Condo owners ready todrop visitor center suit |

Condo owners ready todrop visitor center suit

Janet Urquhart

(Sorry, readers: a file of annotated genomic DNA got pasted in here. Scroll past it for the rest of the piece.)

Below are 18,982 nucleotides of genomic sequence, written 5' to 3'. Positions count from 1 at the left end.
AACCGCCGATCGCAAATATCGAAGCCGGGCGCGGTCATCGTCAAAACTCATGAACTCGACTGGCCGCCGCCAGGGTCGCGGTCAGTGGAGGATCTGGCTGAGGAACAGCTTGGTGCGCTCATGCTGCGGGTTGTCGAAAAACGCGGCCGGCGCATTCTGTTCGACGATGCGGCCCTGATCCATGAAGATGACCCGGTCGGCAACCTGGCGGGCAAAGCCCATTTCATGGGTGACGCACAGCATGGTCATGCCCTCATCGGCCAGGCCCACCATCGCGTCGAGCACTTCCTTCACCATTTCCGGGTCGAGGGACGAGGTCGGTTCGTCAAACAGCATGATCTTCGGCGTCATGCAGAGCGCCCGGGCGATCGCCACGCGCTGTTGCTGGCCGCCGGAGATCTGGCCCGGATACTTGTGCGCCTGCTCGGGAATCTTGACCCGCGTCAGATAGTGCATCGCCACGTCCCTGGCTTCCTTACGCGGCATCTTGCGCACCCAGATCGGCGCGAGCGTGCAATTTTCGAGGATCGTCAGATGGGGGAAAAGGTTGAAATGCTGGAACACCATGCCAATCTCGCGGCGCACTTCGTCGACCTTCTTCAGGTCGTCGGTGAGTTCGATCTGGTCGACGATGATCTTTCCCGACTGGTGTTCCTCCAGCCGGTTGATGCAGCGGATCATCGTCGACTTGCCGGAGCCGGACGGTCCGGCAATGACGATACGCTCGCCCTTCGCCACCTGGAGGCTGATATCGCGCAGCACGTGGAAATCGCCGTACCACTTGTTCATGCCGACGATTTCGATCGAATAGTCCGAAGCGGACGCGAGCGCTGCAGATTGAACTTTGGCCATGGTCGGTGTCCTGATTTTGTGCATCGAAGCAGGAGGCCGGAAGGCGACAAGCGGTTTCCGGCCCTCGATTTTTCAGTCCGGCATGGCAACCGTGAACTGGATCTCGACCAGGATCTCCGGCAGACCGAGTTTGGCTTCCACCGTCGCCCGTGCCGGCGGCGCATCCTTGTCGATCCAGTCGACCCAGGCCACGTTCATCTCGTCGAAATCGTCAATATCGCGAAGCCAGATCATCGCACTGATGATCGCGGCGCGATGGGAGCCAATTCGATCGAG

Condo owners who sued the Aspen City Council and developers of a proposed new visitor center building are now willing to drop their lawsuit.The Galena Lofts Homeowners Association has filed a motion in district court seeking dismissal of the suit, now that the project slated for a parcel adjacent to their condos will be the subject of a November election.The seven Galena Lofts homeowners involved in filing the suit last May have decided to accept the outcome of the election rather than pursue their claims against the city and Millennium Plaza LLC, which owns the visitor center site on Main Street, according to the motion.”The city, obviously, is not opposing their motion to dismiss,” said John Worcester, city attorney. “In essence, what they’re doing is leaving it up to the voters.”Millennium Plaza, however, is opposing the motion to dismiss the suit. The lawsuit claims covenants that apply to the visitor center property would prevent the project that has been proposed. “They want it resolved,” Worcester said. “If it’s not resolved now, it’s something that could be raised in the future.”Millennium Plaza LLC was formed by Lowell Meyer and Gary Freedman, who own an existing building at Galena and Main streets in downtown Aspen. They came forward with a plan to redevelop the site with a mixed-use building that would provide a new visitor center and offices for the Aspen Chamber Resort Association. The city initially approached them about putting a visitor center there, replacing the less visible one at the Rio Grande parking garage.The redevelopment would put a three-story building, as seen from its Main Street facade, in front of the new Galena Lofts, blocking the views currently enjoyed from some of those condos.After the City Council approved the plans, Galena Lofts homeowners filed suit. Some of them were also involved in a successful referendum petition effort, which will put the repeal of the city’s approval before voters this fall.Meyer and Freedman initially planned to sell space in their building to the city, which would then lease it to the ACRA. They subsequently offered to give the constructed space to the city at no charge.Janet Urquhart’s e-mail address is

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